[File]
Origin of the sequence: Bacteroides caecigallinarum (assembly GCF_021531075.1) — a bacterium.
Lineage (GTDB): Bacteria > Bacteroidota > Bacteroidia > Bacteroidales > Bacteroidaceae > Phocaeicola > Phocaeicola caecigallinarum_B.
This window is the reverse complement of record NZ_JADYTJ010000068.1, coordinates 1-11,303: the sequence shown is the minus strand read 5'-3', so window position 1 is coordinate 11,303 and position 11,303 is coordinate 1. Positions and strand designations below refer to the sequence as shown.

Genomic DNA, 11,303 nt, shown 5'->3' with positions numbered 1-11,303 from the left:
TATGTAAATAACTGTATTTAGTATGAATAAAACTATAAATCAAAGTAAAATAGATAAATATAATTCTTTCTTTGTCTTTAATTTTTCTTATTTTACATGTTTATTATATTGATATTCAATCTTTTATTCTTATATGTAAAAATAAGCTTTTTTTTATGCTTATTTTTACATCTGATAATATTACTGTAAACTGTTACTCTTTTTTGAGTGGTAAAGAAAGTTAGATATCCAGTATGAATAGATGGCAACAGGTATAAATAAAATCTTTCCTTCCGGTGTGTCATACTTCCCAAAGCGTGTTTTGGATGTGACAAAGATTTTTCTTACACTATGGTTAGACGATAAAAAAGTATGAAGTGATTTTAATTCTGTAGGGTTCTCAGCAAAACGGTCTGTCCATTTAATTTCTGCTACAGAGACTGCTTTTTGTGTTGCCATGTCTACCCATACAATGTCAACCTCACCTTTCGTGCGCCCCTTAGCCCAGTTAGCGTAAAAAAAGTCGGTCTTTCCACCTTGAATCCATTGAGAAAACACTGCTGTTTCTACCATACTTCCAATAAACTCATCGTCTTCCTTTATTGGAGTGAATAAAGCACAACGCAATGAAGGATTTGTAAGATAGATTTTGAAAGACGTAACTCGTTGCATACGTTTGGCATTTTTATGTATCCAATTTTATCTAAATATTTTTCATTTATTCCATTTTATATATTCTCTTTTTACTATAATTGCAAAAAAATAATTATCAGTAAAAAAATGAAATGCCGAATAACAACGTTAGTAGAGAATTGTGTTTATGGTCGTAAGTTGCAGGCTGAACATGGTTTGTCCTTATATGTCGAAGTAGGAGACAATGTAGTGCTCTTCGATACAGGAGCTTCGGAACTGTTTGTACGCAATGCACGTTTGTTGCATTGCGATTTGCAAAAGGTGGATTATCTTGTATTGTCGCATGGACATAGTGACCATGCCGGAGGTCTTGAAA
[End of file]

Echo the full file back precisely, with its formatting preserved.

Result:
Origin of the sequence: Bacteroides caecigallinarum (assembly GCF_021531075.1) — a bacterium.
Lineage (GTDB): Bacteria > Bacteroidota > Bacteroidia > Bacteroidales > Bacteroidaceae > Phocaeicola > Phocaeicola caecigallinarum_B.
This window is the reverse complement of record NZ_JADYTJ010000068.1, coordinates 1-11,303: the sequence shown is the minus strand read 5'-3', so window position 1 is coordinate 11,303 and position 11,303 is coordinate 1. Positions and strand designations below refer to the sequence as shown.

Genomic DNA, 11,303 nt, shown 5'->3' with positions numbered 1-11,303 from the left:
TATGTAAATAACTGTATTTAGTATGAATAAAACTATAAATCAAAGTAAAATAGATAAATATAATTCTTTCTTTGTCTTTAATTTTTCTTATTTTACATGTTTATTATATTGATATTCAATCTTTTATTCTTATATGTAAAAATAAGCTTTTTTTTATGCTTATTTTTACATCTGATAATATTACTGTAAACTGTTACTCTTTTTTGAGTGGTAAAGAAAGTTAGATATCCAGTATGAATAGATGGCAACAGGTATAAATAAAATCTTTCCTTCCGGTGTGTCATACTTCCCAAAGCGTGTTTTGGATGTGACAAAGATTTTTCTTACACTATGGTTAGACGATAAAAAAGTATGAAGTGATTTTAATTCTGTAGGGTTCTCAGCAAAACGGTCTGTCCATTTAATTTCTGCTACAGAGACTGCTTTTTGTGTTGCCATGTCTACCCATACAATGTCAACCTCACCTTTCGTGCGCCCCTTAGCCCAGTTAGCGTAAAAAAAGTCGGTCTTTCCACCTTGAATCCATTGAGAAAACACTGCTGTTTCTACCATACTTCCAATAAACTCATCGTCTTCCTTTATTGGAGTGAATAAAGCACAACGCAATGAAGGATTTGTAAGATAGATTTTGAAAGACGTAACTCGTTGCATACGTTTGGCATTTTTATGTATCCAATTTTATCTAAATATTTTTCATTTATTCCATTTTATATATTCTCTTTTTACTATAATTGCAAAAAAATAATTATCAGTAAAAAAATGAAATGCCGAATAACAACGTTAGTAGAGAATTGTGTTTATGGTCGTAAGTTGCAGGCTGAACATGGTTTGTCCTTATATGTCGAAGTAGGAGACAATGTAGTGCTCTTCGATACAGGAGCTTCGGAACTGTTTGTACGCAATGCACGTTTGTTGCATTGCGATTTGCAAAAGGTGGATTATCTTGTATTGTCGCATGGACATAGTGACCATGCCGGAGGTCTTGAAA